I’ll go back to Dr. Moser at 6 weeks, 12 weeks, 6 months and 1 year to check the hamstring’s progress (no re-scans, just me reporting how workouts are going and if the clumsiness is persisting). He said that I should see significant progress at 6 weeks but full effects by 12 weeks. If there isn’t progress there isn’t much else we can do. Surgery isn’t an option because it isn’t a horizontal tear – it’s vertical “fraying” of the tendon and any surgery that might help that would have too much risk of irritating other tissues and creating scar tissue. Because I show some impingement pain when my femur is moved into the hip joint (and pain that went away with the lidocaine injection test), we could look at the cause of that. The impingement is not bad enough to make me a candidate for surgery, though. It just might be a part of the bigger picture/injury.

How has it gone lately?

The great news is that I was still able to train hard before the injection. Yes, some workouts are frustrating — like the 20 miler on Saturday where I made Jeff stop 4+ times so I could stretch. Or the 8 mile tempo workout that I needed to modify to 4×2 miles w/ brief recoveries. But, I can get through workouts with modification, and I know that overall I’m getting faster and more fit. I just also know that I’m approaching my limit of “how fast” I can become with this as a limiting factor.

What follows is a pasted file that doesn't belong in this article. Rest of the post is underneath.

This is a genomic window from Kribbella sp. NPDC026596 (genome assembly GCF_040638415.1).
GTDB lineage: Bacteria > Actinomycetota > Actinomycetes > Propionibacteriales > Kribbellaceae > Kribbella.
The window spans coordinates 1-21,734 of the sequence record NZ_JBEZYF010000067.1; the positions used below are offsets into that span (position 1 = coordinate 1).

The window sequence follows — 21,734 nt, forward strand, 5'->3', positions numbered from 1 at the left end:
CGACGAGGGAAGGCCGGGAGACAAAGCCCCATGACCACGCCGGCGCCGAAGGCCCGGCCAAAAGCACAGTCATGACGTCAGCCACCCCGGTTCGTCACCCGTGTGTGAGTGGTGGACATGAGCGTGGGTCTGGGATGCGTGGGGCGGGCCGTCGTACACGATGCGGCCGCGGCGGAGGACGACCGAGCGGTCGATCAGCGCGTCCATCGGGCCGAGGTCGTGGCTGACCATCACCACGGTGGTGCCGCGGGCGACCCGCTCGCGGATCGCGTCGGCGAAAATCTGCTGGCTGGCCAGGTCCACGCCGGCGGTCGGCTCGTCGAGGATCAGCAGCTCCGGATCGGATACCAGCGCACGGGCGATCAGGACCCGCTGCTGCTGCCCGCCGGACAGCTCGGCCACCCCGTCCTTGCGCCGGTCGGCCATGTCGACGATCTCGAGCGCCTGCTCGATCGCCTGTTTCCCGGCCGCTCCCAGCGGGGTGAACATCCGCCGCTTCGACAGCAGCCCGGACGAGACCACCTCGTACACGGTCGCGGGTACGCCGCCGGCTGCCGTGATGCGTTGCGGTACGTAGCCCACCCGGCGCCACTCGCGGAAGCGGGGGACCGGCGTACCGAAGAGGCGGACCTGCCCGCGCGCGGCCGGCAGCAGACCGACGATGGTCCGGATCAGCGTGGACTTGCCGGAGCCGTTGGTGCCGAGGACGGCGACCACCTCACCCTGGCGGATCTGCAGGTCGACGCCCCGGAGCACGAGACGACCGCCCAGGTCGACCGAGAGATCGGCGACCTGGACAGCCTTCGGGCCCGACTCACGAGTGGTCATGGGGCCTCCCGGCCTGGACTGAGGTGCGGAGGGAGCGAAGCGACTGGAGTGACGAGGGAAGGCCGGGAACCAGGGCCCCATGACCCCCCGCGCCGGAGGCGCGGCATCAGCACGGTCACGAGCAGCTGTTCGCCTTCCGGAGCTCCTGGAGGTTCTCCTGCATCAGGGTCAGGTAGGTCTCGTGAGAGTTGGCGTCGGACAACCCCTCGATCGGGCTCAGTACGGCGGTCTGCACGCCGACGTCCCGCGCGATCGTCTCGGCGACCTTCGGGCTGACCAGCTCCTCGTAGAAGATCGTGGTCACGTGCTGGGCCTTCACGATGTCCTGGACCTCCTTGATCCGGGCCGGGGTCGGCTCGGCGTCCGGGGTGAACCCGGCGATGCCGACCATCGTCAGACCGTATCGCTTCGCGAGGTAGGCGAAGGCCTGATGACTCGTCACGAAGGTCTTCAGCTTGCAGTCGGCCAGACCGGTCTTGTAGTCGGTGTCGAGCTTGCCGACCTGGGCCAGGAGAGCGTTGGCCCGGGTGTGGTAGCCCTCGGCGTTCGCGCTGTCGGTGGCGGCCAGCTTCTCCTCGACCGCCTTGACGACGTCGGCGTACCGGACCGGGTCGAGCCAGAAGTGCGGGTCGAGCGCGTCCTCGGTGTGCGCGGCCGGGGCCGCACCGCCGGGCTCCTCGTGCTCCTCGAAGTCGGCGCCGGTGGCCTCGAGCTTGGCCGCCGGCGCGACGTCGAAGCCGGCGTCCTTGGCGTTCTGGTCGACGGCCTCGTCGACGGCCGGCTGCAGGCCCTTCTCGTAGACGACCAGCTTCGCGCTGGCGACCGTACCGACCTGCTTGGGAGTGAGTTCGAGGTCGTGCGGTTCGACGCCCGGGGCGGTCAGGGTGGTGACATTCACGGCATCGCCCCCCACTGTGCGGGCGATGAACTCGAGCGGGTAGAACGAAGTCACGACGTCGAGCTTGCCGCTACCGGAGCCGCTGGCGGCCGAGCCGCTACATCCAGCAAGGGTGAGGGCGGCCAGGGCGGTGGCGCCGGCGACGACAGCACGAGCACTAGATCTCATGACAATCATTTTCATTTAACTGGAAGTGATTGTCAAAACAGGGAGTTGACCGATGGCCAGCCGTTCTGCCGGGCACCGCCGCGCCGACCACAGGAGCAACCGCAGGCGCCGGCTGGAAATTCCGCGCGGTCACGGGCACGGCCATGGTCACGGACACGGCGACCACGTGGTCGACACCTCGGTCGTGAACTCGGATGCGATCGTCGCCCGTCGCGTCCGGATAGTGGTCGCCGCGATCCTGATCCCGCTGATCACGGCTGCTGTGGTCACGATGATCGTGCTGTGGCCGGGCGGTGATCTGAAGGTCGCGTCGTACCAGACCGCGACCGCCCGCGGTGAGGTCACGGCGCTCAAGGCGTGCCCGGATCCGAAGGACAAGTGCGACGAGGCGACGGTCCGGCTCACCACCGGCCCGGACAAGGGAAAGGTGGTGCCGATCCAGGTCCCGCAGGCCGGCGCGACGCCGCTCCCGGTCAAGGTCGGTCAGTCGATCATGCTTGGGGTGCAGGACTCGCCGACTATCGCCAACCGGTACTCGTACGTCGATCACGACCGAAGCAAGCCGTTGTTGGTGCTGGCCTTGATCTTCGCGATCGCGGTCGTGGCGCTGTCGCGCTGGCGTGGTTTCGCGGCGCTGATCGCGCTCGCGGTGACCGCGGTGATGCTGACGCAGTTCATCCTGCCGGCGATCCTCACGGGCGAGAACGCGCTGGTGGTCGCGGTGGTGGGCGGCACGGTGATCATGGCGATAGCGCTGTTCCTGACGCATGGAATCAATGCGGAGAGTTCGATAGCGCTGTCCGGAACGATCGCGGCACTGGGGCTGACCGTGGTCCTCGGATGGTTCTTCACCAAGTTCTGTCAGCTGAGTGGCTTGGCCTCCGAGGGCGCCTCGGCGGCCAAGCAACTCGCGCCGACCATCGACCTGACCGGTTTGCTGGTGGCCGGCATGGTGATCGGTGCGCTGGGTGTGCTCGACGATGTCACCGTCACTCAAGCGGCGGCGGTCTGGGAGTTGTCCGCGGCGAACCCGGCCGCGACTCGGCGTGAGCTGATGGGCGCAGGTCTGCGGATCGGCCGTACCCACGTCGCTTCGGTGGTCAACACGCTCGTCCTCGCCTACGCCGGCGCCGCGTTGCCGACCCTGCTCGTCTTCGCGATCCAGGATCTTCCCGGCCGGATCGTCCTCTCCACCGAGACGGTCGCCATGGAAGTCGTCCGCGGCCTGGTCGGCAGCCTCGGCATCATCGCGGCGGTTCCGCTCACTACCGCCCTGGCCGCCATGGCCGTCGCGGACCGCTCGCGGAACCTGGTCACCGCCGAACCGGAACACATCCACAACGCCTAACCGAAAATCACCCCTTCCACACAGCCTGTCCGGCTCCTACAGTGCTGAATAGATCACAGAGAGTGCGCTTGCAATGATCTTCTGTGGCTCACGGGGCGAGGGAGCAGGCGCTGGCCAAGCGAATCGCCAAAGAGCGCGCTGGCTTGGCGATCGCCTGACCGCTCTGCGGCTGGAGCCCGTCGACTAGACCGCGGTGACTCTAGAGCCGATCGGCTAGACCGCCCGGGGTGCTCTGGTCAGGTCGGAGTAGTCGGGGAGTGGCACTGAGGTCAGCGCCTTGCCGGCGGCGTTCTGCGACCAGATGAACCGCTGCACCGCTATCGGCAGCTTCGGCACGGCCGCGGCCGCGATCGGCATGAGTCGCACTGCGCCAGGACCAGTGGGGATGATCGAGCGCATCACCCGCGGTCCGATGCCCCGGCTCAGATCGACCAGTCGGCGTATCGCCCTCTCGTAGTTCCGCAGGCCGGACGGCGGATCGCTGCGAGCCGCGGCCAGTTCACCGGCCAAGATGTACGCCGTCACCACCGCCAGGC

After the injection, though, I can say that I’ve had three of the best races/workouts I’ve had in… a long time!!! First, the stroller 1/2 marathon where I only had one mile where my left leg seemed to struggle (the non-affected side, oddly). Then, the Fast and the Furry 5k with Mesa (18:22 5k w/ one water stop for Mesa and one wrap-around-a-volunteer-with-our-leash) where I didn’t have a single step of “clumsiness”. Seriously!

Afterwards. Craig just edged us out, running 18:14 with Taiga. I caught him at 2.5 miles but then Taiga had a burst of speed. Mesa didn’t pull at all during the race. I can tell she is an old dog 🙁

Then, today’s workout (Tuesday, May 22), which was 3×1 mile at tempo, 3x1k at interval pace, and 3x400m at repetition pace. And you know what? I felt smooth and in control. I averaged 5:59 for the 1 mile segments and 3:29s for the 1ks (and those just felt — smooth! Strong!). I had a smile on my face the rest of the day because 1) the workout was one of my best in recent weeks, and 2) I didn’t have to give my hip or gait any thought during the workout. I just had to run! Run hard! Not worry! 🙂 Ahh, what a great feeling!